Nor do I think it’s a good idea to regulate gluttony in the Great Hall.
However, I would like to expand on my question from Monday’s town hall. (And I’m hoping to see another article expanding on pineapples vs. ninjas.)
Contract’s restriction of smoking exists under the pretense that it protects student health. However, it goes beyond simply establishing a smoke-free campus—an idea with which I have no problems. The smoking policy is a complete prohibition, reaching beyond the well-being of the community and into the personal lives of a student.
Looking at other parts of contract, this level of health intervention is unprecedented. With the exception of alcohol—which is prohibited because of its on-campus effects even when consumed off-campus—the administration wisely avoids dictating our every personal health decision. Students are not required to be in good shape. Their diets are not regulated in the Great Hall. They’re not even required to maintain good hygiene! This is because students are trusted to maintain their own lives—and sometimes a little deviation from “good health” is really needed to maintain your own sanity.
There is no logical reason that tobacco warrants such a deviation from this understanding between the administration and students. Tobacco, while dangerous, can be consumed in moderation—just ask any Covenant professor in a tweed jacket. Therefore, I don’t really raise this issue because I want to smoke. I raise it because of a much greater threat.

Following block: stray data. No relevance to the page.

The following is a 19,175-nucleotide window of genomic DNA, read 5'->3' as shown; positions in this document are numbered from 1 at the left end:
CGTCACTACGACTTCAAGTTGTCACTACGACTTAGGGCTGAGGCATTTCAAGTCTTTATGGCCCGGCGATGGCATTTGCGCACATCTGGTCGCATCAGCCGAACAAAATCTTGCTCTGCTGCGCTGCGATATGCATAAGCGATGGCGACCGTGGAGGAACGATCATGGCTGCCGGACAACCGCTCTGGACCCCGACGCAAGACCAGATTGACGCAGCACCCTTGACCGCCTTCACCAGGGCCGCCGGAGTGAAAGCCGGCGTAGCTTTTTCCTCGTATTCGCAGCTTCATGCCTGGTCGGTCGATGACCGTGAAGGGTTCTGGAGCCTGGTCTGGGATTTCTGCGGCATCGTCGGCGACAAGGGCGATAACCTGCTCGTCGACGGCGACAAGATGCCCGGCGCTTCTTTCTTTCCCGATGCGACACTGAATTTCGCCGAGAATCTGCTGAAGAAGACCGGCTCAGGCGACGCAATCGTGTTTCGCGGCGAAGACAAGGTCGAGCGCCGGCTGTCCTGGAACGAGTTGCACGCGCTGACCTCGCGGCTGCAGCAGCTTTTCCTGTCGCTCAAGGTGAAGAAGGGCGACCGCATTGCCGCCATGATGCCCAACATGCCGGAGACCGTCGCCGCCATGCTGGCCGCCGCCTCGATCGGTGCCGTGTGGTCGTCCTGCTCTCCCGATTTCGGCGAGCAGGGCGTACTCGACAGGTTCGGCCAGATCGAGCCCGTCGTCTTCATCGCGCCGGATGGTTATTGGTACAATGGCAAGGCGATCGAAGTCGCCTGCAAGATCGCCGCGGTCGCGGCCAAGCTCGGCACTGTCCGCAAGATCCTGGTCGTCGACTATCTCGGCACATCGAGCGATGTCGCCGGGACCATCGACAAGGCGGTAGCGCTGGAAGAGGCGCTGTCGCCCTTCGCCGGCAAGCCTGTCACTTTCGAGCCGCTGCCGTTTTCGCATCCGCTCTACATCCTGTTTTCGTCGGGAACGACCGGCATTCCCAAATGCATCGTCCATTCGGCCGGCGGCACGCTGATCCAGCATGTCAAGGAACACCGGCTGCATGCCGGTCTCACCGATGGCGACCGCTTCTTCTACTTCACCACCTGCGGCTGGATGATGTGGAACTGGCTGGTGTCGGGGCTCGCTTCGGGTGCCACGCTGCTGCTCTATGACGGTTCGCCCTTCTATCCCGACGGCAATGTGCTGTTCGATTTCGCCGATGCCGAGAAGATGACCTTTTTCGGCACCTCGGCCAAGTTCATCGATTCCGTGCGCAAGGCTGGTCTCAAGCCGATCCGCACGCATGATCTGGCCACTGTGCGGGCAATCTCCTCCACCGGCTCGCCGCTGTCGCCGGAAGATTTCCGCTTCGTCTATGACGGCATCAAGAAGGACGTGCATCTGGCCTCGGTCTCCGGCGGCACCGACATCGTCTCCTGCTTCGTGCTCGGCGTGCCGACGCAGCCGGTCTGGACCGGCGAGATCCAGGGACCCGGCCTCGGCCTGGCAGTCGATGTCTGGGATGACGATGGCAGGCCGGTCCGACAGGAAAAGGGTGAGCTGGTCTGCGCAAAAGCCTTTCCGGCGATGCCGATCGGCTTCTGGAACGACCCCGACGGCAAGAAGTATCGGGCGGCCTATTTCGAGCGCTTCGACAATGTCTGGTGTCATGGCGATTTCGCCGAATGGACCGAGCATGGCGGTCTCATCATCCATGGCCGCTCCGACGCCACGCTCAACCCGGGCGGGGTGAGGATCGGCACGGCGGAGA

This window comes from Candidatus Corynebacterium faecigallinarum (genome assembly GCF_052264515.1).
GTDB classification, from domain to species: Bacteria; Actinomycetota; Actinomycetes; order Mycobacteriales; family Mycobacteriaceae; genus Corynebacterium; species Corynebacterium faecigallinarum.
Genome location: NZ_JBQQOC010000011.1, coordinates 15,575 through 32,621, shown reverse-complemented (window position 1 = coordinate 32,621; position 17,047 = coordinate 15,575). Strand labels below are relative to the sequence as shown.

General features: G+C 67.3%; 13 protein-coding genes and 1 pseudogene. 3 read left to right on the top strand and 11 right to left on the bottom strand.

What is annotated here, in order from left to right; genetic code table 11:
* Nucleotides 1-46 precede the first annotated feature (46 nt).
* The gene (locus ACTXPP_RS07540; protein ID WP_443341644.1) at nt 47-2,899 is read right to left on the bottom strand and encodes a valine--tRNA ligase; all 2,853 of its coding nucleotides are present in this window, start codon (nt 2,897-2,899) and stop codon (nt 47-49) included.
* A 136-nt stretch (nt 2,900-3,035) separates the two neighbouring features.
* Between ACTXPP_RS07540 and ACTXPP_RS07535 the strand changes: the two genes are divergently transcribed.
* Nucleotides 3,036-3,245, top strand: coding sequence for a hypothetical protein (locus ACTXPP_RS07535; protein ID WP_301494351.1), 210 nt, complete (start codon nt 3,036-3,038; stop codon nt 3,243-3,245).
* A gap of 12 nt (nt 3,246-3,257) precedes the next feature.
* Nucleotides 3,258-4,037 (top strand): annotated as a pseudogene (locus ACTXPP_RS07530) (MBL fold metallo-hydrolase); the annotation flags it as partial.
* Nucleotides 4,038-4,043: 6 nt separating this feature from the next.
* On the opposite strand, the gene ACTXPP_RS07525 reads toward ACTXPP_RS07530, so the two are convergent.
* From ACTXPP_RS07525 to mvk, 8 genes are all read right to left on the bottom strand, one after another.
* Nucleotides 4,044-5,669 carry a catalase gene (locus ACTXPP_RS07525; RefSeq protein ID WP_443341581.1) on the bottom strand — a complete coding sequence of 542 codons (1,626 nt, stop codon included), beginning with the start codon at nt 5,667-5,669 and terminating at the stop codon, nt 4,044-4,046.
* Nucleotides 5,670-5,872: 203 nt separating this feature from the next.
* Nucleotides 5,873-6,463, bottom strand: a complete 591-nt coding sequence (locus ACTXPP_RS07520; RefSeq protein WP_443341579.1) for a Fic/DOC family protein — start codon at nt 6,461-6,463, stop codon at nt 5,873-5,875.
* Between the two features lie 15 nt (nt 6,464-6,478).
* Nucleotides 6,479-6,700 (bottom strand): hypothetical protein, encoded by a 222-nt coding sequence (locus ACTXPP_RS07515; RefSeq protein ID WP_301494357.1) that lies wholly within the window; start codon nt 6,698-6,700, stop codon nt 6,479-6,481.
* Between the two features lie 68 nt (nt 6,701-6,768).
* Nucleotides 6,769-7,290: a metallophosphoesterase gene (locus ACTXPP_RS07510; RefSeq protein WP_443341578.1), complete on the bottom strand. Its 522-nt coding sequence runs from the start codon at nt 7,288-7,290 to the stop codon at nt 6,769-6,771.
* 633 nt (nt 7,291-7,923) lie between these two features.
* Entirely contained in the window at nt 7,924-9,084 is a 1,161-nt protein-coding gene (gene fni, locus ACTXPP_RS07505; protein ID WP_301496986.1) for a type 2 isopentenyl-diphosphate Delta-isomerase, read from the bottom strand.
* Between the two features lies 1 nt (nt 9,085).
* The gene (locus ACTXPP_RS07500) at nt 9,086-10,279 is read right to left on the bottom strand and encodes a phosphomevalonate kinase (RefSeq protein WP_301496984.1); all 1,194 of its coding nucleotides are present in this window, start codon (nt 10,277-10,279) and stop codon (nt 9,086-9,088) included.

My concern is how the presence of this prohibition impacts the way students conceive of contract. If students understand the reasoning behind rules, they are more likely to respect and obey the rulebook. However, when there is an inconsistency in the logic of that rulebook, it becomes far easier to disrespect the rulebook as a whole and the authorities that produced it.
This effect is most easily seen in the 1920s, which saw a different kind of prohibition. The US government’s asinine ban on alcohol caused most citizens to lose respect for the government, resulting in a renown era of lawlessness and crime.
Tobacco may currently be a non-issue to Covenant’s board and administration, but its prohibition is an overstep that cheapens the value of authority and undermines the relationship between students and administration. So while our campus tours may imply that the tunnels of Carter Hall served as heroic refuge from an overbearing government, we’d be wise to remember how the logic of a rule (or lack thereof) can change our entire community.